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Carbon dioxide (CO2) emissions from rivers and other inland waters are thought to be a major component of regional and global carbon cycling. In large managed rivers such as the Columbia River, contemporary ecosystem changes such as damming, nutrient enrichment, and increased water residence times may lead to reduced CO2 concentrations (and emissio...
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Streams, rivers, and other freshwater features may be significant sources of CH4 to the atmosphere. However, high spatial and temporal variability hinders our ability to understand the underlying processes of CH4 production and delivery to streams, and also challenges the use of scaling approaches across large areas. We studied a stream having high...
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Streams and rivers can substantially modify organic carbon (OC) inputs from terrestrial landscapes, and much of this processing is the result of microbial respiration. While carbon dioxide (CO2) is the major end-product of ecosystem respiration, methane (CH4) is also present in many fluvial environments even though methanogenesis typically requires...
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The U.S. Corn Belt is one of the most intensive agricultural regions of the world and is drained by the Upper Mississippi River (UMR), which forms one of the largest drainage basins in the U.S. While the effects of agricultural nitrate (NO3-) on water quality in the UMR have been well documented, its impact on the production of nitrous oxide (N2O)...
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Spartina alterniflora Loisel. (Poales: Poaceae) salt marshes provide unique conditions for organisms to develop specialized morphological and behavioral traits. Crematogaster pilosa Emery (Hymenoptera: Formicidae) ants nest in S. alterniflora stems and display polydomy (i.e., multiple nests per colony), which has not been observed in terrestrial po...
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The Upper Mississippi River, engineered for river navigation in the 1930’s, includes a series of low-head dams and navigation pools receiving elevated sediment and nutrient loads from the mostly agricultural basin. Using high-resolution, spatially-resolved water quality sensor measurements along 1385 river kilometers, we show that primary productiv...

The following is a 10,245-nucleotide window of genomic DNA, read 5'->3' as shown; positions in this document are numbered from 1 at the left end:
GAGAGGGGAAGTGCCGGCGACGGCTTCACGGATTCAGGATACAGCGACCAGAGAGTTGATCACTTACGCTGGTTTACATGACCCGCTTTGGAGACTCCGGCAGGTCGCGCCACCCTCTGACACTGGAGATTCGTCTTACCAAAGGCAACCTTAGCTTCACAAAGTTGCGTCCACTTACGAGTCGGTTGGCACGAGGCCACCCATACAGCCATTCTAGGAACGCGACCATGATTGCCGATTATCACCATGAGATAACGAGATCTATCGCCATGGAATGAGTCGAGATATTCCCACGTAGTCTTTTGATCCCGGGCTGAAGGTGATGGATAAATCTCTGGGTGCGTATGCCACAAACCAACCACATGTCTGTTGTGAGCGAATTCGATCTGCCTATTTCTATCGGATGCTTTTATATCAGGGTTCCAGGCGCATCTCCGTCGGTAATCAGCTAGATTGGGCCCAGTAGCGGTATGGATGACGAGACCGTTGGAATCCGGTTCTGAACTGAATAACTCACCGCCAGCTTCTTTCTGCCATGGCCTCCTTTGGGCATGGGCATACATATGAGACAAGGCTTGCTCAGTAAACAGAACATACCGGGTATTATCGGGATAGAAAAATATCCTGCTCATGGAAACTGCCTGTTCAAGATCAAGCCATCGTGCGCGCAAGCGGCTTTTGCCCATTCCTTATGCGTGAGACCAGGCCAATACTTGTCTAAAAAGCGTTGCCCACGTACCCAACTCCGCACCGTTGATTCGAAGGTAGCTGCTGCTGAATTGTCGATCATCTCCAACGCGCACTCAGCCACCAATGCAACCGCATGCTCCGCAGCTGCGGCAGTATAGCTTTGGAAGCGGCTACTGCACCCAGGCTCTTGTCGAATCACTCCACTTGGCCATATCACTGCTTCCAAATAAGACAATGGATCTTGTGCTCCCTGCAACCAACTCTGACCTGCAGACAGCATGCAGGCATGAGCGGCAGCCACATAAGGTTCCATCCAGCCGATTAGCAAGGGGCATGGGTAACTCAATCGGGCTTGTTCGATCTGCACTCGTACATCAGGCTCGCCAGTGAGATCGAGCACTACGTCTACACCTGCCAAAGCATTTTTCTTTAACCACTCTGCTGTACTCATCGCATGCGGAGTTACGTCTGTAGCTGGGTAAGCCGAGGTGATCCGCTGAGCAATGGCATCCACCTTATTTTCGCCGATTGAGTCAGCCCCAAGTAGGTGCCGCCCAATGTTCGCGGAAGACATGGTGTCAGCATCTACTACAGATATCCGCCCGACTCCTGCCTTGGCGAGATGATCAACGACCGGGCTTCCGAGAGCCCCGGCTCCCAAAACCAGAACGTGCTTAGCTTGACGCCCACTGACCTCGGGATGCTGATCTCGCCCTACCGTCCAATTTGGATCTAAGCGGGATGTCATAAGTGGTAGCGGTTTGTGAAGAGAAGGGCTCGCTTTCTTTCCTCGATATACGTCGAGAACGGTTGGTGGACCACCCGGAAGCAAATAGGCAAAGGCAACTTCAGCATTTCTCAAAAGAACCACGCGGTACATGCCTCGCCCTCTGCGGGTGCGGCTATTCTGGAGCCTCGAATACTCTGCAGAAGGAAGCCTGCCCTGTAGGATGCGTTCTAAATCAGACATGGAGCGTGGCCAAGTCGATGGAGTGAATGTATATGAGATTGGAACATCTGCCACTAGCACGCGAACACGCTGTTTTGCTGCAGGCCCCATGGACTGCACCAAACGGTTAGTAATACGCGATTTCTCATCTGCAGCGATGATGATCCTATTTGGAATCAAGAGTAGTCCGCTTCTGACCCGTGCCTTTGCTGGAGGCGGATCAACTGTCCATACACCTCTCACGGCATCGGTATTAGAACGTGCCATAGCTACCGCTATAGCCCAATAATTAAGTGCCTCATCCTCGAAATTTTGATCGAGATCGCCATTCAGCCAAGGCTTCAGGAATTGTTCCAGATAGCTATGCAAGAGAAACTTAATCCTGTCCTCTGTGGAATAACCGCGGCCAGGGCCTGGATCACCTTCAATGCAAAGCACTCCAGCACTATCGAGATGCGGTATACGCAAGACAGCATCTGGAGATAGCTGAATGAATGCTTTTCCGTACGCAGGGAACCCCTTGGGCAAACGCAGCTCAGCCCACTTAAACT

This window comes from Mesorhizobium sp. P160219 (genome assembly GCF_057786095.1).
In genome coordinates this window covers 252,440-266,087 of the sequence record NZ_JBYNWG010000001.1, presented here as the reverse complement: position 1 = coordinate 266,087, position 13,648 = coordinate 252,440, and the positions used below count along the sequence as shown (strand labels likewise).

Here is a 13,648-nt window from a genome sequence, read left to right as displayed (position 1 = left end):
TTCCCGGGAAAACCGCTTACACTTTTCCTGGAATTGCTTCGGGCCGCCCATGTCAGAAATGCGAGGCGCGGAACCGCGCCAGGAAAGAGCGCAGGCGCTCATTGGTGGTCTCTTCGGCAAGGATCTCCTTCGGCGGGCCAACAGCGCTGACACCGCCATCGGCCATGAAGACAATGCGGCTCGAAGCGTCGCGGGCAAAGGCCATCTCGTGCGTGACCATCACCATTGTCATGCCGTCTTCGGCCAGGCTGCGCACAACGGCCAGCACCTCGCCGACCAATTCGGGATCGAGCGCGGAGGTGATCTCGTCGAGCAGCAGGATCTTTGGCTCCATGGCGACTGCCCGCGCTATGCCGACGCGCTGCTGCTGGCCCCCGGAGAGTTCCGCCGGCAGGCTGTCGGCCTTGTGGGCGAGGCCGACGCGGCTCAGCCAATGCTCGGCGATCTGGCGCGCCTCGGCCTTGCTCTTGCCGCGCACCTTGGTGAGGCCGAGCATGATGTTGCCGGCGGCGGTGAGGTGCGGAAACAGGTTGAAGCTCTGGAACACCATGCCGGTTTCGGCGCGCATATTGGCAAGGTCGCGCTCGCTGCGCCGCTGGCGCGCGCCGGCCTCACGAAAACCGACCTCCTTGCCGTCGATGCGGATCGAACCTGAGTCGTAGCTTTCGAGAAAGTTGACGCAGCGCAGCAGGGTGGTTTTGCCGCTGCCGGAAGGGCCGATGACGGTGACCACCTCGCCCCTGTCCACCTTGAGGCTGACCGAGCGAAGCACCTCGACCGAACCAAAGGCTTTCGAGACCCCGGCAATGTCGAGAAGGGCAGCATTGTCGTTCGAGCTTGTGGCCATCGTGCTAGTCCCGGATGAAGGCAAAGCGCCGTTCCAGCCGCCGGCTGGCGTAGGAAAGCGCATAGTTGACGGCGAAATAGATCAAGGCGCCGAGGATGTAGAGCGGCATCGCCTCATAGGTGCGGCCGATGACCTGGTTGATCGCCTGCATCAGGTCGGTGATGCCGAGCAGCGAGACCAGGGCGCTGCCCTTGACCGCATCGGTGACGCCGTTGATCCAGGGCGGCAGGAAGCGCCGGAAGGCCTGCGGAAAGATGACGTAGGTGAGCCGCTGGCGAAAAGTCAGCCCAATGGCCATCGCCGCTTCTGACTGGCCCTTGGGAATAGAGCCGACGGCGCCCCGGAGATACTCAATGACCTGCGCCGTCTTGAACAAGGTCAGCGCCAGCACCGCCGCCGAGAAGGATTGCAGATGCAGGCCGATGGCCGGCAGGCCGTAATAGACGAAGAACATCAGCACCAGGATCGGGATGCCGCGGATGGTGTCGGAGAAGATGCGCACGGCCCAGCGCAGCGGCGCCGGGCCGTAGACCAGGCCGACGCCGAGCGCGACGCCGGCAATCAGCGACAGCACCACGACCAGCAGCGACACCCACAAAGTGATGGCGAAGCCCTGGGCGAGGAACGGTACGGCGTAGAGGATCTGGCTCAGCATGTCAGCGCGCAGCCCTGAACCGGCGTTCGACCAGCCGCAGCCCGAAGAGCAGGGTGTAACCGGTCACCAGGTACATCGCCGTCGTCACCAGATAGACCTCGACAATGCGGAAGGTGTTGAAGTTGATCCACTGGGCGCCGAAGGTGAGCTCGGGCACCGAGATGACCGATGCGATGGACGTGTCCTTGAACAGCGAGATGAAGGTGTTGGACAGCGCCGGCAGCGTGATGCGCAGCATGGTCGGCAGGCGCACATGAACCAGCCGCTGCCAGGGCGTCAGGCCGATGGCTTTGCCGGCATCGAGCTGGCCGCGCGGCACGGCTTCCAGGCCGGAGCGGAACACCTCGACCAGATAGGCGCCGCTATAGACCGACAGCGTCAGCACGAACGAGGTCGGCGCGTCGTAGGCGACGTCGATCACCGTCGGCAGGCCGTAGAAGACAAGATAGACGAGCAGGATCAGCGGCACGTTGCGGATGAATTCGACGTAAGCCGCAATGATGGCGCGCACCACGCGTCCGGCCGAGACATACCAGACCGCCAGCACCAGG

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Freshwater estuaries may be important control points but have received limited research attention, emblematic of a general under-appreciation of these ecosystems and the services they provide. These ecotone environments exist at the interface of rivers flowing into large lakes, where seiches cause mixing of lotic and lentic waters within flooded ri...
Article
Streams and rivers can substantially modify organic carbon (OC) inputs from terrestrial landscapes, and much of this processing is the result of microbial respiration. While carbon dioxide (CO2) is the major end-product of ecosystem respiration, methane (CH4) is also present in many fluvial environments even though methanogenesis typically requires...
Article
Advanced sensor technology is widely used in aquatic monitoring and research. Most applications focus on temporal variability, whereas spatial variability has been challenging to document. We assess the capability of water chemistry sensors embedded in a high-speed water intake system to document spatial variability. This new sensor platform contin...
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Stream and river carbon dioxide emissions are an important component of the global carbon cycle. Methane emissions from streams could also contribute to regional or global greenhouse gas cycling, but there are relatively few data regarding stream and river methane emissions. Furthermore, the available data do not typically include the ebullitive (b...
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Full-text available
Unlike the rest of the axial skeleton, which develops solely from somitic mesoderm, patterning of the rib cage is complicated by its derivation from two distinct tissues. The thoracic skeleton is derived from both somitic mesoderm, which forms the vertebral bodies and ribs, and from lateral plate mesoderm, which forms the sternum. By generating mou...